These parental education bands also align with variation in the socioeconomic status of first-generation students. For example, if first-generation students are defined by not having two parents with a bachelor’s degree, just under 50 percent of these students are considered low income. If no college attendance by parents is the definition, two-thirds of first-generation students are considered low-income. Similar shifts happen when looking at average numbers of AP tests passed and average number of college applications submitted, students in the various groups perform at higher or lower levels depending on how first-generation is determined.

Continuing-gen students: The research also identified interesting trends among students whose parents had completed a bachelor’s degree or higher. Parental education, overall, provides similar predictive power about college readiness compared to using first-generation status, underrepresented racial minority status, high school type and fee waiver eligibility for submitting the Common App.

Students with higher levels of parental education, measured by either the highest parental degree or combination, are more likely to be considered college ready (scaled GPA) and are more likely to have a higher socioeconomic status.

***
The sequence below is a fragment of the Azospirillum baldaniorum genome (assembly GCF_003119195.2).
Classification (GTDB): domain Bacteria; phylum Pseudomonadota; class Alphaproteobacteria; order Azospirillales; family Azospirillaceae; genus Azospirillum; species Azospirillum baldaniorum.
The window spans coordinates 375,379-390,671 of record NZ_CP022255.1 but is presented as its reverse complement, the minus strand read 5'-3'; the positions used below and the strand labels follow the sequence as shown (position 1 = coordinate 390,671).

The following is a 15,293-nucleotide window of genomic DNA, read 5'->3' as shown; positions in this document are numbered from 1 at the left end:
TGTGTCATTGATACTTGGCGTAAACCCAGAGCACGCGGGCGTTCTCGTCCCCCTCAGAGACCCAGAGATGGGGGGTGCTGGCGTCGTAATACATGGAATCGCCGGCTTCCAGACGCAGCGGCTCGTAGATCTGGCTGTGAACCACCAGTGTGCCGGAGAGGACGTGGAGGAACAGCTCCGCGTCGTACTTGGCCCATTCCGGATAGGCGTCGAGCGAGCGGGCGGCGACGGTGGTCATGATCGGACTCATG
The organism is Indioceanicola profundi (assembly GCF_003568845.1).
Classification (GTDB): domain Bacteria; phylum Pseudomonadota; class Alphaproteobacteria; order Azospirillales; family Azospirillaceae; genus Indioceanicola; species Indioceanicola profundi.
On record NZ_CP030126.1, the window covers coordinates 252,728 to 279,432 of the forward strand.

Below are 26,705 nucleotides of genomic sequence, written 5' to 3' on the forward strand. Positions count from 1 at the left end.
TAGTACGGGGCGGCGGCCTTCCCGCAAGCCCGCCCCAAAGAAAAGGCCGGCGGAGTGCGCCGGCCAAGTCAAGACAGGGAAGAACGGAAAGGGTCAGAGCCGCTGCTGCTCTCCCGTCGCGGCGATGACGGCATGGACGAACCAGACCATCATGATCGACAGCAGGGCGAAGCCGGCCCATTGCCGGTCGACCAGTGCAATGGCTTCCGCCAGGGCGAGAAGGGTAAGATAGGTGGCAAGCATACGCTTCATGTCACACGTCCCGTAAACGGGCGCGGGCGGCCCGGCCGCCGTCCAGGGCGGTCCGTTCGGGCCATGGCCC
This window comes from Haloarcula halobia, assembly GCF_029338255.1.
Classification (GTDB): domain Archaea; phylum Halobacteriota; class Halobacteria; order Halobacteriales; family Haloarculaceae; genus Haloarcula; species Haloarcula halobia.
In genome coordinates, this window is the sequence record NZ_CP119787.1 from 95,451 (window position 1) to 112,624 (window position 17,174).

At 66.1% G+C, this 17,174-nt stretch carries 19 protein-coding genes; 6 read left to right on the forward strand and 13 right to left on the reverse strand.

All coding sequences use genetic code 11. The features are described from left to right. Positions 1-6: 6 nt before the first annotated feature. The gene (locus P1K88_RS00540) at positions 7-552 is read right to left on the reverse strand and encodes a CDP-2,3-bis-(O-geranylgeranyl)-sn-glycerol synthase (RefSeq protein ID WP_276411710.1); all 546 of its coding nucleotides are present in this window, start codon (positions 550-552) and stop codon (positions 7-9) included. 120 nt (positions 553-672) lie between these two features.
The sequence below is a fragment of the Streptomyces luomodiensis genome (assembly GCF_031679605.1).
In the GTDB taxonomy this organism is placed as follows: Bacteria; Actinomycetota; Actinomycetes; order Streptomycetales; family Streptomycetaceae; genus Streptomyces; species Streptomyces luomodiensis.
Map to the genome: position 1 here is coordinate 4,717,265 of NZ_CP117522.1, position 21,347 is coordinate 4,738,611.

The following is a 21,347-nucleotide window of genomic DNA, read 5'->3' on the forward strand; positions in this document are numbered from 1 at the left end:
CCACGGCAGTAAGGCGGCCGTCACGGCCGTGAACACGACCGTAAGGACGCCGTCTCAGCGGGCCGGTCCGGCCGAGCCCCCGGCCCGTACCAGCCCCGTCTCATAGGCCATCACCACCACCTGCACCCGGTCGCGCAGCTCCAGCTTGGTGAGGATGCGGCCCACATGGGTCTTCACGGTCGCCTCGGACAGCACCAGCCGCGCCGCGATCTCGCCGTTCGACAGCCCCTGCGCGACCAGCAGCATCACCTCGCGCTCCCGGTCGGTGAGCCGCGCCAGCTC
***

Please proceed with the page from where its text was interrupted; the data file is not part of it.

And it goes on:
The one exception is students who report only one parent on their application, because they generally are outliers compared to their peers in the same highest parental degree group, which speaks to the unique challenges of single-parent households. “It may thus be of value for programs and institutions to consider tracking single-parent families separately from first-generation status as another indicator of socioeconomic status,” according to the brief.

So what? Common App’s research identifies two key themes in supporting first-generation student success: the importance of a singular definition of first-generation and use of institutional data, explains Brian Heseung Kim, Common App’s director of Data Science and Analytics.

A clear definition about who is a first-generation student benefits the institution internally and the learner because it helps staff and faculty members figure out who may need additional support in college and what kinds of interventions are necessary.

For example, if a university has a narrow definition (students whose parents or siblings have never attended a postsecondary institution), access to and visibility within the collegiate experience would be the most important interventions, helping guide learners through the hidden curricula of academia. But, if a student is first-generation if neither parent has a bachelor’s degree, helping students retain and persist beyond enrollment may be most helpful in their college experience.

Beyond creating a shared definition, college and university leaders should dig into the data they have on first-generation students and continuing-generation students to curate these interventions and recognize the unique characteristics of their learners, Kim says.

Common App regularly provides member institutions with the demographic data it collects, but fewer colleges and universities create data pipeline processes in which they equip their own systems with this information. Kim sees an opportunity for Common App to evaluate which of its institutions are using data and how data analysis can be further encouraged.